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Wednesday, 22 April 2009

Local government rates ballooning

An interesting NBR article about rate rises. Do we need some mechanism to stop there uncontolled spending? How could we do this?

Allan Swann | Monday March 16 2009 - 01:32pm

Local government rates are up 8% for the quarter on this time last year, well above the rate of inflation, to compensate for increased costs and reduced returns.

Proving that the public sector isn’t entirely immune from the effects of the global slowdown, figures released today by Statistics New Zealand show that councils have hiked rates to compensate.

Revenues were up $115.1 million when comparing the 2007 December quarter to 2008, a boost of 7.1% on the back of an added $72.3 million in rates (up 8.1%).

New local government minister Rodney Hide has made it clear he intends councils to focus on core activities and cull any luxuries, and has also pushed for the capping of rates at the rate of inflation – or less.

Auckland City Council, for example, has allowed for for “affordable progress” in its 10 year budget plan, using the council's rate of inflation as a marker, meaning the average ratepayer will see their rates climb at a compounded rate of 3.8% for the ten years.

However, Statistics New Zealand has pegged the central price index increase at 3.4% from December 2007 to 2008, meaning most councils are increasing their rates above this figure.

The Royal Commission on Auckland Governance has also been factoring rates in to its agenda.

Total local government expenditure in the December 2008 quarter increased by $125 million compared with the same quarter in 2007, which the report attributes to increases across all expenditure categories.

Employee costs were also up compared to the December 2007 quarter, growing by $38.3 million, or 10.9%.

Government grants and subsidies also added $55.1 million (up 28.5%, regulatory income and petrol tax was down $2.1 million (2%) and investment income was down $14.6 million, or 13.6%.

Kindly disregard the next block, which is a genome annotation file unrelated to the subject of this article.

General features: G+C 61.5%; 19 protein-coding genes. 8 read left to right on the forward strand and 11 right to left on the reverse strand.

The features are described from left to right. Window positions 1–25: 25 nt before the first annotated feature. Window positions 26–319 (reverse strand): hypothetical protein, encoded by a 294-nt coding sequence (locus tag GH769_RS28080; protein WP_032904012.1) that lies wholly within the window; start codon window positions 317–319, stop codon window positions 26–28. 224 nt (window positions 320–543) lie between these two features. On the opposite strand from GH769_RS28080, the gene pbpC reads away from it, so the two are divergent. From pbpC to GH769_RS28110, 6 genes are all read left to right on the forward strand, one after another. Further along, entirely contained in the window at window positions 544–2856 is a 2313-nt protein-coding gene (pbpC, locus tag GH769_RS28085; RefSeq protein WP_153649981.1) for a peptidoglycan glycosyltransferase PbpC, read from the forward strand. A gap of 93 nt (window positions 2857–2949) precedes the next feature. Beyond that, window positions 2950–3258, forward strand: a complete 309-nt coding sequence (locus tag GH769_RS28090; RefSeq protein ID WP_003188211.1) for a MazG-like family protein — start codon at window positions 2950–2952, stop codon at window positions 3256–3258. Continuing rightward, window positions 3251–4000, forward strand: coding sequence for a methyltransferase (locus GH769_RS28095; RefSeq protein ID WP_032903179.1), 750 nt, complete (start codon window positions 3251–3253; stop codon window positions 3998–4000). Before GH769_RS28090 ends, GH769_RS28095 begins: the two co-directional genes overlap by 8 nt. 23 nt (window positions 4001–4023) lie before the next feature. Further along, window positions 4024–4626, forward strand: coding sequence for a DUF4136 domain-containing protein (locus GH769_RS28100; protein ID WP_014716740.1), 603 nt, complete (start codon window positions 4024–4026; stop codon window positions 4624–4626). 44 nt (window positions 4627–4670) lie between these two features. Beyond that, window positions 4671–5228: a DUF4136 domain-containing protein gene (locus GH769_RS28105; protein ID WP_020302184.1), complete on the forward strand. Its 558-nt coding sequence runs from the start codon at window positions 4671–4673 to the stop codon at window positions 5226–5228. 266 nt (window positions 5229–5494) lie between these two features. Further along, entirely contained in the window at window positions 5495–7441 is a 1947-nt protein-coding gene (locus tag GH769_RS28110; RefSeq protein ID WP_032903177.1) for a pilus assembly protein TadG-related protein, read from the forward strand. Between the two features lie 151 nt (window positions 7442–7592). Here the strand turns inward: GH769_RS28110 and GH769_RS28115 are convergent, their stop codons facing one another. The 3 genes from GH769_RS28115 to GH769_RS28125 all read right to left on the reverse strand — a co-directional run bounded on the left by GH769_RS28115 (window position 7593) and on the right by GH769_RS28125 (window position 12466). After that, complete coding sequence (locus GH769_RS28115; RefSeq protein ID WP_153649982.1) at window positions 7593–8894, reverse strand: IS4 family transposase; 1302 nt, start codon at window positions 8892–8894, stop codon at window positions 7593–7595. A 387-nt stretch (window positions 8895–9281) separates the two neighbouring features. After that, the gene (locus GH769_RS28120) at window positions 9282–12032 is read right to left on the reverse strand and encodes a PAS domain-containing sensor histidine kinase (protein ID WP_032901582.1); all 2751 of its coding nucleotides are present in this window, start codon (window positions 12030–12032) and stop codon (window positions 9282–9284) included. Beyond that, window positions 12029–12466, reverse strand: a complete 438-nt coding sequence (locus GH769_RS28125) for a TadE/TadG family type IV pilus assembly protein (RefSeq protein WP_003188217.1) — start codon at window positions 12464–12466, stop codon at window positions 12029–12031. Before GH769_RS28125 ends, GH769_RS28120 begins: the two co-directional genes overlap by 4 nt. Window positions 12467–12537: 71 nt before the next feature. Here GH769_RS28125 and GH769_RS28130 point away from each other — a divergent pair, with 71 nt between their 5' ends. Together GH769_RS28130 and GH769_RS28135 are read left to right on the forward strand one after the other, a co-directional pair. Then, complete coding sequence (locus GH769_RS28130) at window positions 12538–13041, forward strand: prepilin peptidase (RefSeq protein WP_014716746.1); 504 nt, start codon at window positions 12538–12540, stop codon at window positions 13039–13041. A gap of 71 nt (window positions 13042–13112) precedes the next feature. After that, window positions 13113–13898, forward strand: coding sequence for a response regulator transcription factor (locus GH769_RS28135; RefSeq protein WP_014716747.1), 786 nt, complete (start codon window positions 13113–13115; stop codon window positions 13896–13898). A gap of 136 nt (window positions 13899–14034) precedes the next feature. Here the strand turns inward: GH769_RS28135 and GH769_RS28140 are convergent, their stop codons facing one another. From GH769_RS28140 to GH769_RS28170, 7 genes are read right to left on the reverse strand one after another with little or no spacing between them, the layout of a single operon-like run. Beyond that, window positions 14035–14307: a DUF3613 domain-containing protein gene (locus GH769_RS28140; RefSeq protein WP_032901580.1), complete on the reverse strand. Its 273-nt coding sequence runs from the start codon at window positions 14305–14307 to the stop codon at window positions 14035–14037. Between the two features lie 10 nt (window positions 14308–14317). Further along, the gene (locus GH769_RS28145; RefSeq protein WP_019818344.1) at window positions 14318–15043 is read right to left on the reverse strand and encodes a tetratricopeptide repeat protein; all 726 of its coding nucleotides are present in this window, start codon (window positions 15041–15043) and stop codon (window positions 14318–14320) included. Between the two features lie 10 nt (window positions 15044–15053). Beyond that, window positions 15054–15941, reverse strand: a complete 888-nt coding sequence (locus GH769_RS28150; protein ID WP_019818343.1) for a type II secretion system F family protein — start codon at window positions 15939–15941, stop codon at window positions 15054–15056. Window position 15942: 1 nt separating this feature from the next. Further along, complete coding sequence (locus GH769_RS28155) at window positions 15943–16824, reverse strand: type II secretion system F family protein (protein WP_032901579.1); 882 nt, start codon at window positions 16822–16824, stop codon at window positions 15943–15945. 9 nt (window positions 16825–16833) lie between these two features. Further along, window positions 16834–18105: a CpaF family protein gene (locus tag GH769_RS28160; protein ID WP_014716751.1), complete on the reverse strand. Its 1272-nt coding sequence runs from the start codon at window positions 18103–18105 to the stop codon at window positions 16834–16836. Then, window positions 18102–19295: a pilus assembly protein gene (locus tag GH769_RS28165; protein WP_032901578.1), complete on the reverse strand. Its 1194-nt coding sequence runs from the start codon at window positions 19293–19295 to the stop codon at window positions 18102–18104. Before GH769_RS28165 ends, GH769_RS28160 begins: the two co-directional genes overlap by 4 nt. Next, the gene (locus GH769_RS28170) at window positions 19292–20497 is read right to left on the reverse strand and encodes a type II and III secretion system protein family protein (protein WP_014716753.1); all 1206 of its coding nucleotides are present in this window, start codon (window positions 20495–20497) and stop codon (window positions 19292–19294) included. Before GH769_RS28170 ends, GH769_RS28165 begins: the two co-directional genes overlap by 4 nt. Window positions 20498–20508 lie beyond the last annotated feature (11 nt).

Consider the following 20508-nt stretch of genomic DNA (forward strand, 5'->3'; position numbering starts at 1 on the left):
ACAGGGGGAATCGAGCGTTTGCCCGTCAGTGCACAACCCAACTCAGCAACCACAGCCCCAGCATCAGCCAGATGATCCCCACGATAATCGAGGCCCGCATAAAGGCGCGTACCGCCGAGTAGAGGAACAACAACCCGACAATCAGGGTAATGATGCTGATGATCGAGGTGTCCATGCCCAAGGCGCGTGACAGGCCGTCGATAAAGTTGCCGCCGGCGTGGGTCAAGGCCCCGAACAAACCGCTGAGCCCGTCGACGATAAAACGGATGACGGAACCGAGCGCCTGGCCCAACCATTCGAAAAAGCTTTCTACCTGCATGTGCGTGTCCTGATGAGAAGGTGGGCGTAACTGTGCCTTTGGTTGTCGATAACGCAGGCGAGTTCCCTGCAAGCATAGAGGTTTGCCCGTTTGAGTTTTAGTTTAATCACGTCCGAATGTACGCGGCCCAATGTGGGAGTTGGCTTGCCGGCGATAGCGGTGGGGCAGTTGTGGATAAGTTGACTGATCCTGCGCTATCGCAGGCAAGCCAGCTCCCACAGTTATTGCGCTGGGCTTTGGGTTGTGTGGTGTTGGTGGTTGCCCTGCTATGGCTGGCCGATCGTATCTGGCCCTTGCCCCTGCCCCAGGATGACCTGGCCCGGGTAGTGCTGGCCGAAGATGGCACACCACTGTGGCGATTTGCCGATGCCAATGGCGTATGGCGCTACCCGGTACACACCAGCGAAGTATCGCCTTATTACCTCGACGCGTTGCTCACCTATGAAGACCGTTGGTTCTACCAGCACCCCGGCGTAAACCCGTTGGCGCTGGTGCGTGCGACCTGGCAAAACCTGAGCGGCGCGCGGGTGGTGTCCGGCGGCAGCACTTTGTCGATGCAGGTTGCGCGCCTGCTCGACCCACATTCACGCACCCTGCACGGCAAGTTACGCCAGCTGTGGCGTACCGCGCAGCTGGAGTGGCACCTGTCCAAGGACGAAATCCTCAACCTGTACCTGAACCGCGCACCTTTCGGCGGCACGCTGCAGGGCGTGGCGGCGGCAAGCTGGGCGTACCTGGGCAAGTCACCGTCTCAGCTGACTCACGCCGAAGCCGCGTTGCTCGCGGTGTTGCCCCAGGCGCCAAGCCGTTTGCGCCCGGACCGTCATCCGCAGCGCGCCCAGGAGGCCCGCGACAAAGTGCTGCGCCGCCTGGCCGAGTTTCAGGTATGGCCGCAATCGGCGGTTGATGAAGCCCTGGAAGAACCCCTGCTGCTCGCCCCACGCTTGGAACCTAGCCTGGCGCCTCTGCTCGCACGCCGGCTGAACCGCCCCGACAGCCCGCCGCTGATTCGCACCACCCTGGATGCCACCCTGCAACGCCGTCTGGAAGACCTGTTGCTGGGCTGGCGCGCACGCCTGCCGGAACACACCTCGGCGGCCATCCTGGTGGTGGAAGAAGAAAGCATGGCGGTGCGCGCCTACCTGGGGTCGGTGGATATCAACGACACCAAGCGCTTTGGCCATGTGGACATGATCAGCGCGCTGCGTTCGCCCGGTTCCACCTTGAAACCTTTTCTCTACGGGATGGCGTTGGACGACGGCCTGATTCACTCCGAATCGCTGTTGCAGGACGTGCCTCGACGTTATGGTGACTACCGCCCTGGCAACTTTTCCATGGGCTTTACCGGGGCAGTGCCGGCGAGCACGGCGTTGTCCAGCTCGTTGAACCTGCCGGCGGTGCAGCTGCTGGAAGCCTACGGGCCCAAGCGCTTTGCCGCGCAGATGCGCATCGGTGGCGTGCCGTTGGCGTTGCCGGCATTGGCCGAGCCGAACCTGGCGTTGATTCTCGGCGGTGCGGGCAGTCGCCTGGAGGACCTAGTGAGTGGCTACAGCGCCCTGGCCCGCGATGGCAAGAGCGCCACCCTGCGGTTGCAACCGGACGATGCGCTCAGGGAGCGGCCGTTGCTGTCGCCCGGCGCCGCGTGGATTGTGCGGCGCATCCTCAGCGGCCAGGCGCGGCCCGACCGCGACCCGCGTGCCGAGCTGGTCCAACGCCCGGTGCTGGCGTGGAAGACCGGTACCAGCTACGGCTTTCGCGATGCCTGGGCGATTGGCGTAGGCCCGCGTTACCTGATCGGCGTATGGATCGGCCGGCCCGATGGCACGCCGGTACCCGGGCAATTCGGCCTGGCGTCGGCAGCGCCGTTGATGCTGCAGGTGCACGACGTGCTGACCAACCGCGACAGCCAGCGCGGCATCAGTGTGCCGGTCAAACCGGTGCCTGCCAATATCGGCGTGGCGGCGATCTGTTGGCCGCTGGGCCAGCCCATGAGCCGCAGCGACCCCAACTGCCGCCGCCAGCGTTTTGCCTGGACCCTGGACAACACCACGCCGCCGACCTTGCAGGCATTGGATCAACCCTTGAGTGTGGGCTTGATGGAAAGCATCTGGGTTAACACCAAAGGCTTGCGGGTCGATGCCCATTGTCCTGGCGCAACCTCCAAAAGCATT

Cost cutting is expected to get more vicious as several larger councils face the double whammy of increased costs, combined with increased expenditure surrounding the Rugby World Cup.

Auckland City Council has already committed to raising a further $6.9 million from rates, which would require additional rates increase of 0.4% for 2009/2010, 1.0% for 2010/2011, and 2.6% for 2011/12.


trev said...

Of course local rates are ballooning - have been for decades and unless the basis for capital provision for infrastructural projects is changed the rate
of rate increases will continue upwards. What Rodney Hide is intending will not solve the transport woes of our nation - his solution is based on playing politics rather than addressing the need to change the funding
mechanism. Perhaps he could tell NZ what happens to rates if, as could be the case, inflation turns into deflation - would local authorities then be forced to return 'money' to the ratepayers at whatever the rate of deflation
Is change needed simply too simple for minds mired in complexity to
In simple terms all that is needed to provided the 'money' needed is an interest free credit facility issued by a properly constituted entity set up
through the auspices of our democratically elected representatives. When a
train or bus or roadway is needed then the local authority submits a
proposal which is considered under an established and agreed set of
criteria, a contract is negotiated and the 'money' in the form of an
interest free advance is created. The project is done and out of the revenue stream the project generates the credit created for the project is repaid and cancelled.
No political involvement required, just a simple commercial transaction within a set of rules and guidelines which protects the interests of all the
parties involved. Compare that with the complexity around
the present debacle over transport and other essential infrastructure.

Steve Baron said...

Didn't Hitler try that to fund the second world war? How did it go there?